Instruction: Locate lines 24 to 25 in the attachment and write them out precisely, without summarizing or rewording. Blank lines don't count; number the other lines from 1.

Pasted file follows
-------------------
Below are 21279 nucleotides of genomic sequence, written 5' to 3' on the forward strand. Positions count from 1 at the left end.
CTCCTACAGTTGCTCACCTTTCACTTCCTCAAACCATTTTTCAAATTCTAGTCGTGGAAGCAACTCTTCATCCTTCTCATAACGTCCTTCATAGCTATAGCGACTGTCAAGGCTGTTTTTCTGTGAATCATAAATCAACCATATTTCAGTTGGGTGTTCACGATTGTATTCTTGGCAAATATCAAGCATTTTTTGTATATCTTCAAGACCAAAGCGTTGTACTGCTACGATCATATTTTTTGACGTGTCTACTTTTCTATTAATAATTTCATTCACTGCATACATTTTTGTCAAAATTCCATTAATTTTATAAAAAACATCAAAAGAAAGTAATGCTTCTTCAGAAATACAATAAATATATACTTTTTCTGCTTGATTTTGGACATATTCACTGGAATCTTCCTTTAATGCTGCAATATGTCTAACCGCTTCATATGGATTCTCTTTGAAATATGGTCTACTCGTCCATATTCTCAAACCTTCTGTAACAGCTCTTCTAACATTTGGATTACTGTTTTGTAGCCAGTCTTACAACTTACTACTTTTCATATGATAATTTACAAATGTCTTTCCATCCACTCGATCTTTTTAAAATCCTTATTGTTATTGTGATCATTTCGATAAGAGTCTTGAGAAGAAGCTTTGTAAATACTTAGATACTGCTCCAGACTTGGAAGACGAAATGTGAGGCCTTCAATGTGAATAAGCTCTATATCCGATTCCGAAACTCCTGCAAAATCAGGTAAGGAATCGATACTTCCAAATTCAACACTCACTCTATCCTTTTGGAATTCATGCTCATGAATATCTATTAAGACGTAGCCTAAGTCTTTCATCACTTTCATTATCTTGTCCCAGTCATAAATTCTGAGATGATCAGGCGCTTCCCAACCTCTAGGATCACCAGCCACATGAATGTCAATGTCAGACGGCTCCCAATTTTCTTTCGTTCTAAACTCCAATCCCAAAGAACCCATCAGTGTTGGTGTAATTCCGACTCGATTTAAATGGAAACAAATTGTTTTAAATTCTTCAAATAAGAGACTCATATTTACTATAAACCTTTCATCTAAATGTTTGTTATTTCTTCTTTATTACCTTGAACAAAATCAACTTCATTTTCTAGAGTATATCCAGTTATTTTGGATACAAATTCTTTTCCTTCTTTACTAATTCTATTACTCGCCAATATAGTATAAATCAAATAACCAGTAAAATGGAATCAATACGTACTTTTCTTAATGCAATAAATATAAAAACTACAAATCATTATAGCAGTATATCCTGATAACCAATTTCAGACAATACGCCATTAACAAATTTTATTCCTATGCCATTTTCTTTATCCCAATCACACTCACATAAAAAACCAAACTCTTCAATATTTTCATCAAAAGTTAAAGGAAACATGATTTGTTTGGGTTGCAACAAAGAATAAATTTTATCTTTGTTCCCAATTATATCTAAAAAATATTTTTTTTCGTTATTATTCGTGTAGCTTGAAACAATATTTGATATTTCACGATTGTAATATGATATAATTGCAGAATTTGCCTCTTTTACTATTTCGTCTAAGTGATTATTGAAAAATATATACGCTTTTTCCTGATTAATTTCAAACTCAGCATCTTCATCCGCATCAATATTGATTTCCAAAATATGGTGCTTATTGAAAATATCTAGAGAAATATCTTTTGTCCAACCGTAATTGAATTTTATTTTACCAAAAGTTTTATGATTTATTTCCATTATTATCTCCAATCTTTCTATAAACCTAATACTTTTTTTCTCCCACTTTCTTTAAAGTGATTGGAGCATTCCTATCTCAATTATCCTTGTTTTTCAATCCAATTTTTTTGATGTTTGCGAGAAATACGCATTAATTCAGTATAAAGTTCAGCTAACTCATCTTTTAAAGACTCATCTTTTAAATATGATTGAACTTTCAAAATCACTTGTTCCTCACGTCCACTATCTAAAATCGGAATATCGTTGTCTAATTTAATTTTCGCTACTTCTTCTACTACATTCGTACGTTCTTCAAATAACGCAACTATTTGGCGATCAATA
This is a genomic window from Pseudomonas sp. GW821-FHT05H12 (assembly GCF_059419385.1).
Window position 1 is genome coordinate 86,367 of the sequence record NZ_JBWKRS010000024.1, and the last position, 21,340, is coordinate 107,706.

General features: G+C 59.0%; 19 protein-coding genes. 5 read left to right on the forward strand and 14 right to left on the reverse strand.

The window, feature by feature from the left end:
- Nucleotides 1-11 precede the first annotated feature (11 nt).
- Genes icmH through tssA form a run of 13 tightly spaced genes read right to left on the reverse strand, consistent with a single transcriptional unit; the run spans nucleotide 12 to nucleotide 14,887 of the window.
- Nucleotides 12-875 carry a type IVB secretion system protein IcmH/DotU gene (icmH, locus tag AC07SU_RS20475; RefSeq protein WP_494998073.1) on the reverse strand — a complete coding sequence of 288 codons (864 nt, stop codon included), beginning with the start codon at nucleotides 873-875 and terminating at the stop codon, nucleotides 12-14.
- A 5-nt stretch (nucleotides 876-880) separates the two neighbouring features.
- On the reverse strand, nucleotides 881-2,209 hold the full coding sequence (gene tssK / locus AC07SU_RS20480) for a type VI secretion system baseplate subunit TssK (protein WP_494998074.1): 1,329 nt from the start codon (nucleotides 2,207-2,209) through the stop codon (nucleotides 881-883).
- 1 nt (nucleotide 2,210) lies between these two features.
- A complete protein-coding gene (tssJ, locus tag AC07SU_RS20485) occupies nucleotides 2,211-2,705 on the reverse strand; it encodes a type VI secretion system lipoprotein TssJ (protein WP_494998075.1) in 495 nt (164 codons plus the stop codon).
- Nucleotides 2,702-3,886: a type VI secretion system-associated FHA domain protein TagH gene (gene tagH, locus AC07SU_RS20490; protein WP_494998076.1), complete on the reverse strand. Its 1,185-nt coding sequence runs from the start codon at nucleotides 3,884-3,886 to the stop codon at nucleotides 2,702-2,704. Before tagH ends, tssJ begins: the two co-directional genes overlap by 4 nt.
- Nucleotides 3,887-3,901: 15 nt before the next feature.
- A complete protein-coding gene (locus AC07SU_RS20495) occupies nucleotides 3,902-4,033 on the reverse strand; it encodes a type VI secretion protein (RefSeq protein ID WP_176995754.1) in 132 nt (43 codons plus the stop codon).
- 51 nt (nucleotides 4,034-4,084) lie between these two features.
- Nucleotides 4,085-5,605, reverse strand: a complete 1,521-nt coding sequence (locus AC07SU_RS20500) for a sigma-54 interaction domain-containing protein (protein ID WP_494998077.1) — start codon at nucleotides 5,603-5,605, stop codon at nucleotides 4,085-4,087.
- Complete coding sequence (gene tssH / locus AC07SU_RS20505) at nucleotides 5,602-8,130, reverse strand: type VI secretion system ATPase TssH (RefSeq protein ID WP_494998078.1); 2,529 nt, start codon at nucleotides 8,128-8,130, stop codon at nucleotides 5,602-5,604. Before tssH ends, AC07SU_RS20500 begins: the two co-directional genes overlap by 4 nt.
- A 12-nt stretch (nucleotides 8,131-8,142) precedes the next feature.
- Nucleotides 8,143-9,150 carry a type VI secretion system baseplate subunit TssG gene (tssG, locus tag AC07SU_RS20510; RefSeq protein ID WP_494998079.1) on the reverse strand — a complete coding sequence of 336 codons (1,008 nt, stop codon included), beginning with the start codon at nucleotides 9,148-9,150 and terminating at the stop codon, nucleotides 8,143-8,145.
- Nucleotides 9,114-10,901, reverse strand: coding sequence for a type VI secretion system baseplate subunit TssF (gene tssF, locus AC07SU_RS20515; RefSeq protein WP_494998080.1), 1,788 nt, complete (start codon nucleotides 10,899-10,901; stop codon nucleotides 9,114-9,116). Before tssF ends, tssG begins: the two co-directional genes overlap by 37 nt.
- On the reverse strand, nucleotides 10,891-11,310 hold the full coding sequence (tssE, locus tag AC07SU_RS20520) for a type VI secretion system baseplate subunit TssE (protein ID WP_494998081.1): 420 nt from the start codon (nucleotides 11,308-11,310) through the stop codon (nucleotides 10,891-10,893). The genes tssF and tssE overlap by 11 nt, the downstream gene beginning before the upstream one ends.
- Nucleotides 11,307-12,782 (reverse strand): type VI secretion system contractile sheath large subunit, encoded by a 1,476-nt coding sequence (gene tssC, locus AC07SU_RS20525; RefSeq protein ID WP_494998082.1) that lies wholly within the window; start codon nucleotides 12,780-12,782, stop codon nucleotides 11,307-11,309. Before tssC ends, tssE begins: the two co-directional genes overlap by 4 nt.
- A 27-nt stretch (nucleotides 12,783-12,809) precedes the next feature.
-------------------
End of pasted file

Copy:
- Nucleotides 11,307-12,782 (reverse strand): type VI secretion system contractile sheath large subunit, encoded by a 1,476-nt coding sequence (gene tssC, locus AC07SU_RS20525; RefSeq protein ID WP_494998082.1) that lies wholly within the window; start codon nucleotides 12,780-12,782, stop codon nucleotides 11,307-11,309. Before tssC ends, tssE begins: the two co-directional genes overlap by 4 nt.
- A 27-nt stretch (nucleotides 12,783-12,809) precedes the next feature.